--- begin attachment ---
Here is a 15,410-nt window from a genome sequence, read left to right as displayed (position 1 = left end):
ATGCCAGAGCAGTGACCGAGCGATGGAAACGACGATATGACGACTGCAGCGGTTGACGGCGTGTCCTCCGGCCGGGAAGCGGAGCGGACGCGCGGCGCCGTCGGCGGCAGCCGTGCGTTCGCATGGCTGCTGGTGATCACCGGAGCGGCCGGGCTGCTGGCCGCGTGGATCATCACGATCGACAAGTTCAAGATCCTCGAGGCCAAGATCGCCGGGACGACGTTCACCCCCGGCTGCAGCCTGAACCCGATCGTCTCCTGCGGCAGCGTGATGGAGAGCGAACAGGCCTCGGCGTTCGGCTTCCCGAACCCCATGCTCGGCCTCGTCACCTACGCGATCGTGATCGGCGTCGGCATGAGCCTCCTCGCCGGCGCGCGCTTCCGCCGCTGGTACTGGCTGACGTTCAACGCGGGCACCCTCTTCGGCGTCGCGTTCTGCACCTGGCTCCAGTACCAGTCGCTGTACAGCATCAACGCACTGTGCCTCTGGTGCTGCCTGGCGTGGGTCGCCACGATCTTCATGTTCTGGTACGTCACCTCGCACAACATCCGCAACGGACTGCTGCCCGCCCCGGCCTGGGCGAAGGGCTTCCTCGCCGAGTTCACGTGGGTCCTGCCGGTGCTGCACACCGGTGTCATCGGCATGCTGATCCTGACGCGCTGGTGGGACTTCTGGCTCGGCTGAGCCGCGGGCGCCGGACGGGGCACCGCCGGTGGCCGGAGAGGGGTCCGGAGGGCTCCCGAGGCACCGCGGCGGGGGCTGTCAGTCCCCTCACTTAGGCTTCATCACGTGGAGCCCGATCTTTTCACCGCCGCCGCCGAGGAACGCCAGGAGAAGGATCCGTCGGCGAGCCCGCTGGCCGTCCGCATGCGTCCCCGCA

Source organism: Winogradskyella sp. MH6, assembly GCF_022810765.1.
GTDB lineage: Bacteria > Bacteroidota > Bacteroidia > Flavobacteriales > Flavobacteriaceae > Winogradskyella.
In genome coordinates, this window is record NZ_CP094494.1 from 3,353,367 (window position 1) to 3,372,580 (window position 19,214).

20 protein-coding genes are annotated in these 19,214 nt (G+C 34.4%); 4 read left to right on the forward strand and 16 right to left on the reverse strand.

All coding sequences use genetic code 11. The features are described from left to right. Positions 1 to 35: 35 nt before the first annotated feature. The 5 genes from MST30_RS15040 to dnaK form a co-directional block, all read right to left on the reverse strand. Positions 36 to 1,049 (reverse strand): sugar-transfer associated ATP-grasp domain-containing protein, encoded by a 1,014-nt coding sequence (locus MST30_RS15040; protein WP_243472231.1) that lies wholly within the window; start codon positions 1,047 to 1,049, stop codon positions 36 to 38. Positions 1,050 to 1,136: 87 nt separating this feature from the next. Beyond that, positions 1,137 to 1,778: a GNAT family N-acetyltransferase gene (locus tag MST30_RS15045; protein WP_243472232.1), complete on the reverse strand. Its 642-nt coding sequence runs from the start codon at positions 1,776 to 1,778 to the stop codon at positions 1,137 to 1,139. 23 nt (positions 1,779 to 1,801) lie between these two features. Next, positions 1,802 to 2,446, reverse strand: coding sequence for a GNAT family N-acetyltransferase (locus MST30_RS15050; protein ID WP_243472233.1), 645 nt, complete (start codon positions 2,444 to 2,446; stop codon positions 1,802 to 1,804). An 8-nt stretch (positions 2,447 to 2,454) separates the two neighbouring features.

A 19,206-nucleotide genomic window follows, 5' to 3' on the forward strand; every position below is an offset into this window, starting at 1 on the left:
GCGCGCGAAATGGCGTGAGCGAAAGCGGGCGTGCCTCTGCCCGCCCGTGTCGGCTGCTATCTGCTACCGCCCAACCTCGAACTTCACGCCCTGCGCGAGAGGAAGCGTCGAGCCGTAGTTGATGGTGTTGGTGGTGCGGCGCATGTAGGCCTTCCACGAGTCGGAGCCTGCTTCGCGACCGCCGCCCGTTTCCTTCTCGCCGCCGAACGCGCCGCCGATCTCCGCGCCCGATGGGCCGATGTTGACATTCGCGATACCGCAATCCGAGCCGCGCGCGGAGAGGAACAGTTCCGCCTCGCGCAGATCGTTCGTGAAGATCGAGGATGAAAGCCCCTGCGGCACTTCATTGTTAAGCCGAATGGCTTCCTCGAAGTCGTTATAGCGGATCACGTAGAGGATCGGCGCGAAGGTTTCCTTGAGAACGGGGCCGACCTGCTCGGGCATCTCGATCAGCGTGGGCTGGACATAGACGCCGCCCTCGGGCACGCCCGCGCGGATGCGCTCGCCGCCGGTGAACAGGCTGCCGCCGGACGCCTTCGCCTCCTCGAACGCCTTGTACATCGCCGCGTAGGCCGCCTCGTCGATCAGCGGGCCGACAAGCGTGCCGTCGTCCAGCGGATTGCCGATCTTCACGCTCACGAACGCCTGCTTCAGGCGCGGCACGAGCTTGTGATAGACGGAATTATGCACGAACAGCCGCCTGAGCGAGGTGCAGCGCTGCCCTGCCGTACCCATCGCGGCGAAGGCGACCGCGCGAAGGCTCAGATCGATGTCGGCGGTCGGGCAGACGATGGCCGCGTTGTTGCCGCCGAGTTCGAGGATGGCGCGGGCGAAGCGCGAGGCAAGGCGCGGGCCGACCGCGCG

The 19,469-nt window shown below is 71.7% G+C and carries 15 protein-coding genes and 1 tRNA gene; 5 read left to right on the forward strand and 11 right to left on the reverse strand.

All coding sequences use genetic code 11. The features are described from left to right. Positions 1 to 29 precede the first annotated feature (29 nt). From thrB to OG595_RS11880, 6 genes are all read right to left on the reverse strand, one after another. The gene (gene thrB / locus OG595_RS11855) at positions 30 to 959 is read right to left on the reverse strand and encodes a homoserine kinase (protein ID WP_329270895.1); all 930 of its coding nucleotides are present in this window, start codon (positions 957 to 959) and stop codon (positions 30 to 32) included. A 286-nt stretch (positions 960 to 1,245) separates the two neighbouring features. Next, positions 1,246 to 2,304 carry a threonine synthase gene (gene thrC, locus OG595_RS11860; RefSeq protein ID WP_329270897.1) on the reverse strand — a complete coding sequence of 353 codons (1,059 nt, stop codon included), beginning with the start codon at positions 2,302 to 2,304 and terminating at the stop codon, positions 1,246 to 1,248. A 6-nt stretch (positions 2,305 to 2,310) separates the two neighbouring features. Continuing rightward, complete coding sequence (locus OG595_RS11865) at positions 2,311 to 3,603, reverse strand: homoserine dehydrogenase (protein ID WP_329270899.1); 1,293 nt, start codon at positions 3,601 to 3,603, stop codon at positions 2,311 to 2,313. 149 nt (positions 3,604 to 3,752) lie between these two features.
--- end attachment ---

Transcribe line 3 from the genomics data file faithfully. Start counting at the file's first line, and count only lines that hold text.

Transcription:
Source organism: Winogradskyella sp. MH6, assembly GCF_022810765.1.